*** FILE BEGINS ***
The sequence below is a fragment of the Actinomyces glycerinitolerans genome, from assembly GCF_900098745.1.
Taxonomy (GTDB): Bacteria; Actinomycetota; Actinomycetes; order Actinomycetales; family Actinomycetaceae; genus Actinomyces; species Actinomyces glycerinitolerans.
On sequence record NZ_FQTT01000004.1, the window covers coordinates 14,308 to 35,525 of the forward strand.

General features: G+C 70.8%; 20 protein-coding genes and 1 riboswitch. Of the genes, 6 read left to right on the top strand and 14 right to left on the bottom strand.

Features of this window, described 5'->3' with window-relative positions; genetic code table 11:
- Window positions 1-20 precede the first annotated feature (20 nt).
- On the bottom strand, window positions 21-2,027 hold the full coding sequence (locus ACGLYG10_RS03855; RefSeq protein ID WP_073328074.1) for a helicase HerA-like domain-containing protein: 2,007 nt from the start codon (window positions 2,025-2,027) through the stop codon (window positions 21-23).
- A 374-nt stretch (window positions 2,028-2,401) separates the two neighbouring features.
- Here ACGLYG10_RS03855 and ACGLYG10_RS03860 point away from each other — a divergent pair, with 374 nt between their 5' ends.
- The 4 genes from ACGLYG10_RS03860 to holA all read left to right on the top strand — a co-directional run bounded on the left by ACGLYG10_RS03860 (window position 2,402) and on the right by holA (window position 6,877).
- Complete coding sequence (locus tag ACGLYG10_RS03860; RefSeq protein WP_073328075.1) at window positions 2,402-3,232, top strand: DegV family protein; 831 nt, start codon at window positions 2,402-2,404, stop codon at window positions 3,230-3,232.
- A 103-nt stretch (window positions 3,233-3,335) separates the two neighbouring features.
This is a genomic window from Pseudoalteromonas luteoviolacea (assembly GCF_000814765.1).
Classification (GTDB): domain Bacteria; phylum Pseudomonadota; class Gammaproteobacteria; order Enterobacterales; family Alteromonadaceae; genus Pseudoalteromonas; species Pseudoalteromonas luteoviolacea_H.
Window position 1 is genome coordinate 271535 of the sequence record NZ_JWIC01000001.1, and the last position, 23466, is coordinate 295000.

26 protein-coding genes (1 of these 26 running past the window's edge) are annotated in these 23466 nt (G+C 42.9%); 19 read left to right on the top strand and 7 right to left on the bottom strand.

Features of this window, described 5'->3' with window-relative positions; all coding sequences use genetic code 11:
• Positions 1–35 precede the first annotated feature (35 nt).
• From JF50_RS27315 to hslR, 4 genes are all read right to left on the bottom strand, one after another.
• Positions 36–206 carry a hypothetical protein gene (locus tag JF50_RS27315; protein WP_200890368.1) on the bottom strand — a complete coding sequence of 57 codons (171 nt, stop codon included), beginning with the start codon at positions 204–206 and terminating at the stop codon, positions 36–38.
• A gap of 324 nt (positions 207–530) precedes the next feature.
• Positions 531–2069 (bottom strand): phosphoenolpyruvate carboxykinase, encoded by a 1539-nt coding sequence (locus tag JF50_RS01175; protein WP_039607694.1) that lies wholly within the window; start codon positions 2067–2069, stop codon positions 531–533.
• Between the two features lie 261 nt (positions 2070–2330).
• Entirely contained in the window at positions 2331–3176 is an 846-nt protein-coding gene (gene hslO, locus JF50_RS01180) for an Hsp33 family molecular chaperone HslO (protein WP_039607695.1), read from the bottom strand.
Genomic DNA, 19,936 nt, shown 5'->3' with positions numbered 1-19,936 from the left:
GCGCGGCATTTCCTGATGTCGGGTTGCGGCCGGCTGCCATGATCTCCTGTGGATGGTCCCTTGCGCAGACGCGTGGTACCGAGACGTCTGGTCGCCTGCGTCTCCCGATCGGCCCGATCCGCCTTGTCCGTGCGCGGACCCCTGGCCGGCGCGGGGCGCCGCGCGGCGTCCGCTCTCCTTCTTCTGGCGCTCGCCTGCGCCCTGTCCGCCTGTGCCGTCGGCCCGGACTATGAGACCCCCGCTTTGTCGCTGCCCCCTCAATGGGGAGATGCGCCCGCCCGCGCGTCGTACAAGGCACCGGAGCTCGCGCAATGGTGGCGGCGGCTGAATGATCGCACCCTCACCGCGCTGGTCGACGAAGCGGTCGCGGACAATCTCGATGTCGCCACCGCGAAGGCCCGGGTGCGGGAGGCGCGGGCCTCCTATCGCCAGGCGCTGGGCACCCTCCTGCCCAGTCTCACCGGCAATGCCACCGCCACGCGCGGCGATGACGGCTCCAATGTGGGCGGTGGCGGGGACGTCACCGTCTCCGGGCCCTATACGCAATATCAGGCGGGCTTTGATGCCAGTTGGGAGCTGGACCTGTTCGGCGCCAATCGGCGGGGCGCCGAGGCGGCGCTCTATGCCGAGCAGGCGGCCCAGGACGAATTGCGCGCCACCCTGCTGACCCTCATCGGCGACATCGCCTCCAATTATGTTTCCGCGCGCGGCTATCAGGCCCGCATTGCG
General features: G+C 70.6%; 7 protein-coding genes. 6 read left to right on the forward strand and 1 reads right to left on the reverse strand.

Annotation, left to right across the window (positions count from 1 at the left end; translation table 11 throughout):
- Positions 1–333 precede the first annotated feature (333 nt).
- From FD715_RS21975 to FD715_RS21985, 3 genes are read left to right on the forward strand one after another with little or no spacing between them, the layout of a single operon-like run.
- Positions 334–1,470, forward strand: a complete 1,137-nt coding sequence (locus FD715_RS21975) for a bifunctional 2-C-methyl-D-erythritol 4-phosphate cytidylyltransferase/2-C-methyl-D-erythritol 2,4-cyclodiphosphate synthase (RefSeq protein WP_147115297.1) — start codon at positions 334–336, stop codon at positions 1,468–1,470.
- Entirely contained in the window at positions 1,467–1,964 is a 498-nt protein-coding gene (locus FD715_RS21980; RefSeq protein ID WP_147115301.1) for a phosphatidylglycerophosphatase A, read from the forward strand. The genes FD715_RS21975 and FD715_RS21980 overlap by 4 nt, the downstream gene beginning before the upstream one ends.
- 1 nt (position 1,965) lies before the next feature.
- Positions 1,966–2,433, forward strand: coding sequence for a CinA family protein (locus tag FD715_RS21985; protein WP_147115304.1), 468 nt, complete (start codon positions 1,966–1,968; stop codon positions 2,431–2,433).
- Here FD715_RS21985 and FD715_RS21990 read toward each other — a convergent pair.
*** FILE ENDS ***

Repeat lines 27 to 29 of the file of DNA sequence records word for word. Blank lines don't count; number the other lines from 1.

General features: G+C 70.6%; 7 protein-coding genes. 6 read left to right on the forward strand and 1 reads right to left on the reverse strand.

Annotation, left to right across the window (positions count from 1 at the left end; translation table 11 throughout):
- Positions 1–333 precede the first annotated feature (333 nt).